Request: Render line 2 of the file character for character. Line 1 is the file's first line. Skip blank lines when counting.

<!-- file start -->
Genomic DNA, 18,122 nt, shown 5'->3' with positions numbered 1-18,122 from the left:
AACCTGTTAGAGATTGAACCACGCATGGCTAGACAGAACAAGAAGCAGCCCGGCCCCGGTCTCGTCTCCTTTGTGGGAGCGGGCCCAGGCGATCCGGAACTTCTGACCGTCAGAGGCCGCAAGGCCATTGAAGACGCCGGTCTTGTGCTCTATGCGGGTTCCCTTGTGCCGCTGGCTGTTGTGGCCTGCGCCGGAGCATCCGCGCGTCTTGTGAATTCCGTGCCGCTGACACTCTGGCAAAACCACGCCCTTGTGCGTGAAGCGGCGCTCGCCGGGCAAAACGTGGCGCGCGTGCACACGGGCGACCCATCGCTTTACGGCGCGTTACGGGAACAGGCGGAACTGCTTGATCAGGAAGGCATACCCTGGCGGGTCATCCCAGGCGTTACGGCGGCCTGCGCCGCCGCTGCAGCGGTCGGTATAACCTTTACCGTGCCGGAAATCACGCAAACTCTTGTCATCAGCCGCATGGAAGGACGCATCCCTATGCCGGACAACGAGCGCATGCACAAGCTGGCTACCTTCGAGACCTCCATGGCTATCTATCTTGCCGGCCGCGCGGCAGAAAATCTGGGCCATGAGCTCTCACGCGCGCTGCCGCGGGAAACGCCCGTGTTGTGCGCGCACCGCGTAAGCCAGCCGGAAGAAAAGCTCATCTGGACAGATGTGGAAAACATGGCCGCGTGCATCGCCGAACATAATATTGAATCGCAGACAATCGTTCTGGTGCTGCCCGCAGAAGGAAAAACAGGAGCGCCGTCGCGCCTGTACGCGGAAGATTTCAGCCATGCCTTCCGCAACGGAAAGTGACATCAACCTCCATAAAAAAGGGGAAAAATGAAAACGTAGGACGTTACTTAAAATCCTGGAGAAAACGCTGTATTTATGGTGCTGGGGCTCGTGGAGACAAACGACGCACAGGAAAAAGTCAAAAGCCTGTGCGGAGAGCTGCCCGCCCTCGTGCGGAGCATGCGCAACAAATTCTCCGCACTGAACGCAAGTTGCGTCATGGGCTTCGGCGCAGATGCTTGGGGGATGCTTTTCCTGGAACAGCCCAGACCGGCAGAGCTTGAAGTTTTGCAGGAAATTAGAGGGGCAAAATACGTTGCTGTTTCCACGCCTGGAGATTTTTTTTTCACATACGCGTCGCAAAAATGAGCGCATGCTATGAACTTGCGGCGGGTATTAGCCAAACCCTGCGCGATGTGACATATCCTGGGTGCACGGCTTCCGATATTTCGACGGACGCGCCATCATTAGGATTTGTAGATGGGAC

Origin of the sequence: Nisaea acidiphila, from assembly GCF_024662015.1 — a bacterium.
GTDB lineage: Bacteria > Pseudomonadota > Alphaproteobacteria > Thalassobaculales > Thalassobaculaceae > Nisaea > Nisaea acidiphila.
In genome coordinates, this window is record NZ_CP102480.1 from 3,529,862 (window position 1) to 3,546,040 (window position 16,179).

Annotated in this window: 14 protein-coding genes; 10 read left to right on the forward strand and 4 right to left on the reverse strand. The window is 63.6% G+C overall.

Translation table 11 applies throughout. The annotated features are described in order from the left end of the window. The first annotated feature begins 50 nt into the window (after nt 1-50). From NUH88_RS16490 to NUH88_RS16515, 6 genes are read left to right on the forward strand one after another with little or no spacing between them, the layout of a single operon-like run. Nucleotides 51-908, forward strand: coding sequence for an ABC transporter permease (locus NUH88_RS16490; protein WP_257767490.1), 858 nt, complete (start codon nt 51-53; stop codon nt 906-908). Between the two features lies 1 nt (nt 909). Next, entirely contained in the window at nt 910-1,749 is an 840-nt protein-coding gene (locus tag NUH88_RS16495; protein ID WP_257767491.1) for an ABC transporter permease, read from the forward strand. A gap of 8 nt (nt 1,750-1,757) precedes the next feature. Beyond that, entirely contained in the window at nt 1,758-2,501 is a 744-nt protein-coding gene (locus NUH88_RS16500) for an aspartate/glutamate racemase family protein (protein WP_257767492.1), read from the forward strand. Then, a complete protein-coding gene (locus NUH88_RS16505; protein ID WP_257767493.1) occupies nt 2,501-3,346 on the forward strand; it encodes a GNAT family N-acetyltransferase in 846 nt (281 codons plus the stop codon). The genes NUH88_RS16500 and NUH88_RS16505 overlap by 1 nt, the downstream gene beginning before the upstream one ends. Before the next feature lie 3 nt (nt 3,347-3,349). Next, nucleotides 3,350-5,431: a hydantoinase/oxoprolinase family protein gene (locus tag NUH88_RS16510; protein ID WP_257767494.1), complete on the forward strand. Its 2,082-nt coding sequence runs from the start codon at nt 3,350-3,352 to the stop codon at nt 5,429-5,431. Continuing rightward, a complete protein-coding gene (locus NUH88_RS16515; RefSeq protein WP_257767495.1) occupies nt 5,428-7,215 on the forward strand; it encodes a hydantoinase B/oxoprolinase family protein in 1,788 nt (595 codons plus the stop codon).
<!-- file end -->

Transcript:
AACCTGTTAGAGATTGAACCACGCATGGCTAGACAGAACAAGAAGCAGCCCGGCCCCGGTCTCGTCTCCTTTGTGGGAGCGGGCCCAGGCGATCCGGAACTTCTGACCGTCAGAGGCCGCAAGGCCATTGAAGACGCCGGTCTTGTGCTCTATGCGGGTTCCCTTGTGCCGCTGGCTGTTGTGGCCTGCGCCGGAGCATCCGCGCGTCTTGTGAATTCCGTGCCGCTGACACTCTGGCAAAACCACGCCCTTGTGCGTGAAGCGGCGCTCGCCGGGCAAAACGTGGCGCGCGTGCACACGGGCGACCCATCGCTTTACGGCGCGTTACGGGAACAGGCGGAACTGCTTGATCAGGAAGGCATACCCTGGCGGGTCATCCCAGGCGTTACGGCGGCCTGCGCCGCCGCTGCAGCGGTCGGTATAACCTTTACCGTGCCGGAAATCACGCAAACTCTTGTCATCAGCCGCATGGAAGGACGCATCCCTATGCCGGACAACGAGCGCATGCACAAGCTGGCTACCTTCGAGACCTCCATGGCTATCTATCTTGCCGGCCGCGCGGCAGAAAATCTGGGCCATGAGCTCTCACGCGCGCTGCCGCGGGAAACGCCCGTGTTGTGCGCGCACCGCGTAAGCCAGCCGGAAGAAAAGCTCATCTGGACAGATGTGGAAAACATGGCCGCGTGCATCGCCGAACATAATATTGAATCGCAGACAATCGTTCTGGTGCTGCCCGCAGAAGGAAAAACAGGAGCGCCGTCGCGCCTGTACGCGGAAGATTTCAGCCATGCCTTCCGCAACGGAAAGTGACATCAACCTCCATAAAAAAGGGGAAAAATGAAAACGTAGGACGTTACTTAAAATCCTGGAGAAAACGCTGTATTTATGGTGCTGGGGCTCGTGGAGACAAACGACGCACAGGAAAAAGTCAAAAGCCTGTGCGGAGAGCTGCCCGCCCTCGTGCGGAGCATGCGCAACAAATTCTCCGCACTGAACGCAAGTTGCGTCATGGGCTTCGGCGCAGATGCTTGGGGGATGCTTTTCCTGGAACAGCCCAGACCGGCAGAGCTTGAAGTTTTGCAGGAAATTAGAGGGGCAAAATACGTTGCTGTTTCCACGCCTGGAGATTTTTTTTTCACATACGCGTCGCAAAAATGAGCGCATGCTATGAACTTGCGGCGGGTATTAGCCAAACCCTGCGCGATGTGACATATCCTGGGTGCACGGCTTCCGATATTTCGACGGACGCGCCATCATTAGGATTTGTAGATGGGAC